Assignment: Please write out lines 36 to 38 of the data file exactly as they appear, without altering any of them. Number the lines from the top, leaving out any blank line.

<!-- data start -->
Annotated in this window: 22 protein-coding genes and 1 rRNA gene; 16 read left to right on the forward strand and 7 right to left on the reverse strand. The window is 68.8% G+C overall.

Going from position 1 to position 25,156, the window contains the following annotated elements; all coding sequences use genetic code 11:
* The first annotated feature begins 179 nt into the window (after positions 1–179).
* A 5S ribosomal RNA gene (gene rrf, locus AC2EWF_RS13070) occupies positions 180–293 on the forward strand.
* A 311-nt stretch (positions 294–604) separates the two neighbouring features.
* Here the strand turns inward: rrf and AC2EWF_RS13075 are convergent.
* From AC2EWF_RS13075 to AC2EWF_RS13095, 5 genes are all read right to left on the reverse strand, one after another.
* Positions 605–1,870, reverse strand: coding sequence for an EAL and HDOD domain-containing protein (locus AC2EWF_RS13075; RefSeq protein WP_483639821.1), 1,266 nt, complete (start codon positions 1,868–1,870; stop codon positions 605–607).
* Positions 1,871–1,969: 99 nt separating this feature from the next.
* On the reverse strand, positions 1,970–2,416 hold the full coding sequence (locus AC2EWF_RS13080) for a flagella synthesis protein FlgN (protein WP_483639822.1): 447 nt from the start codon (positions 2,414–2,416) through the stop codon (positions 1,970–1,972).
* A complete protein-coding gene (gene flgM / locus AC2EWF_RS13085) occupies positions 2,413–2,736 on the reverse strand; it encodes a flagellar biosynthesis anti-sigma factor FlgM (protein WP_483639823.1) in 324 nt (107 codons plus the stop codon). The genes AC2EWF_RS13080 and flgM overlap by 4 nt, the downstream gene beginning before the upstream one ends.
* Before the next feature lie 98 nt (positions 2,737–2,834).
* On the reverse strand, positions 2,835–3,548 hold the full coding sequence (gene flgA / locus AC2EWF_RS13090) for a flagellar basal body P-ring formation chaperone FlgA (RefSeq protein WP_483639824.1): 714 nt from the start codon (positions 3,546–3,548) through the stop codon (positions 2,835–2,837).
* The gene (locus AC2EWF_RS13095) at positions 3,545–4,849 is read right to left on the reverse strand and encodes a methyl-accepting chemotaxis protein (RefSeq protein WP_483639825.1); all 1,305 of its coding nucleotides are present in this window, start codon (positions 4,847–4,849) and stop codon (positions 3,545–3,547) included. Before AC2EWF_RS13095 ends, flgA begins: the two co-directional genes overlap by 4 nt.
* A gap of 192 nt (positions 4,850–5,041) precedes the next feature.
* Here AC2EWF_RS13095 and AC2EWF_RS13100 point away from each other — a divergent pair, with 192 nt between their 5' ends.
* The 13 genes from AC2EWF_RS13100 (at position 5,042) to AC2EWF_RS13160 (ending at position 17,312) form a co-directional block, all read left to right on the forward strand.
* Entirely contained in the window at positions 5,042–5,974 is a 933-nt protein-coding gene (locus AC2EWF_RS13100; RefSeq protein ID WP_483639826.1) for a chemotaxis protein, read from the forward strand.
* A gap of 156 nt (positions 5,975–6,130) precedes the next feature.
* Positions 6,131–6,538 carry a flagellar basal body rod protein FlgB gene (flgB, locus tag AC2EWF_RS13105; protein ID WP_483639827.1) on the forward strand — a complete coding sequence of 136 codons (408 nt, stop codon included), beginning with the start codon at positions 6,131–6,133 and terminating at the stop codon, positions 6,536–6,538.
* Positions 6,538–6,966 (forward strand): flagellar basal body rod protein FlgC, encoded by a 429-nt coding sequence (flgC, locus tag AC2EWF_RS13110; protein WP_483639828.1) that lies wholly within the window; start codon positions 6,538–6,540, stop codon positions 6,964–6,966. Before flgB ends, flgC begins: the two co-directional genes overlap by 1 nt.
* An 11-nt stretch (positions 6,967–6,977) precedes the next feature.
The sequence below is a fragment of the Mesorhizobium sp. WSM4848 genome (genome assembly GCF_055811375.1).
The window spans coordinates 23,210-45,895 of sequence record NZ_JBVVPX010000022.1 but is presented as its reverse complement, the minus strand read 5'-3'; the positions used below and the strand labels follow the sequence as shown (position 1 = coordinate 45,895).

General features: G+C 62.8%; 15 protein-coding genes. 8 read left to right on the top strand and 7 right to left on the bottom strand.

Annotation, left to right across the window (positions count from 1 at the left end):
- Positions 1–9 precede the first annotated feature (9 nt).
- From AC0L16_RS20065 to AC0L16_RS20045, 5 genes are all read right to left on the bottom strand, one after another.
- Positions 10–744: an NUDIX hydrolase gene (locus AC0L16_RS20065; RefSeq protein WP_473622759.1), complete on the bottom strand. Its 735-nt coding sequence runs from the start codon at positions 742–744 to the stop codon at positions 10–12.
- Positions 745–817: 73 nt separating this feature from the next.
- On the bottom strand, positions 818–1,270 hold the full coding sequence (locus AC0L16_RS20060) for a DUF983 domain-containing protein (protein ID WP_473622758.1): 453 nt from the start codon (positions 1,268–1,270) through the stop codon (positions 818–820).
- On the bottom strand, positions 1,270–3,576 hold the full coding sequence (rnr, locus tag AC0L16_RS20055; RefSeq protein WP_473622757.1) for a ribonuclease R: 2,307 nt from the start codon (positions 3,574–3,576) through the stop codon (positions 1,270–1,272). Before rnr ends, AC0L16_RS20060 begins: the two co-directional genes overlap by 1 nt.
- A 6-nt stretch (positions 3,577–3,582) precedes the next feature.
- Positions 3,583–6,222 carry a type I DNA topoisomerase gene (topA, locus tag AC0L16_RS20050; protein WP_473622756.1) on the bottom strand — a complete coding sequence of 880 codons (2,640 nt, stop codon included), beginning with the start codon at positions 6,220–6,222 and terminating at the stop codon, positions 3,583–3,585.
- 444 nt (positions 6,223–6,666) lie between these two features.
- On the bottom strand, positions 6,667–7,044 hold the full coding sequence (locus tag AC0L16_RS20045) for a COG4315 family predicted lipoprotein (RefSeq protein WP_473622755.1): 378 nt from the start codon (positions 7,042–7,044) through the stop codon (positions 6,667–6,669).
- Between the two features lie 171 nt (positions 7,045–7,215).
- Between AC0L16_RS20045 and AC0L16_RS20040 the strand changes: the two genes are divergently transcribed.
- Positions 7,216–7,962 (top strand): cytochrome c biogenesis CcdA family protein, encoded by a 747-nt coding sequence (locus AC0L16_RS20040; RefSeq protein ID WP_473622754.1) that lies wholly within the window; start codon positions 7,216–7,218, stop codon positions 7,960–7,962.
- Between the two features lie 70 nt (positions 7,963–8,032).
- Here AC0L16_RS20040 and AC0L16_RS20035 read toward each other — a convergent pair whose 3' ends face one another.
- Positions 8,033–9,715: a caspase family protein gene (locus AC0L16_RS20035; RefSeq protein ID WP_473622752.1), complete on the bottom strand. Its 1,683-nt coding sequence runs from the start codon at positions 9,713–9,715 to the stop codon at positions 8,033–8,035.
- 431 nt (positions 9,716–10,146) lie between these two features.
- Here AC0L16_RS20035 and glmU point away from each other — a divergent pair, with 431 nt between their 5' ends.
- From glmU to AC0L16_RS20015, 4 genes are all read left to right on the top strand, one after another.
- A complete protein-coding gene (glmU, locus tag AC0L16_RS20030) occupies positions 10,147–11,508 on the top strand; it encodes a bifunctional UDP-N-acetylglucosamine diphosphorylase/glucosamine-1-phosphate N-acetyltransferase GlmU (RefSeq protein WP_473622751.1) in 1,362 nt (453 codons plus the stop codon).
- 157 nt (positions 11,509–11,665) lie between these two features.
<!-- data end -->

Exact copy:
- On the bottom strand, positions 6,667–7,044 hold the full coding sequence (locus tag AC0L16_RS20045) for a COG4315 family predicted lipoprotein (RefSeq protein WP_473622755.1): 378 nt from the start codon (positions 7,042–7,044) through the stop codon (positions 6,667–6,669).
- Between the two features lie 171 nt (positions 7,045–7,215).
- Between AC0L16_RS20045 and AC0L16_RS20040 the strand changes: the two genes are divergently transcribed.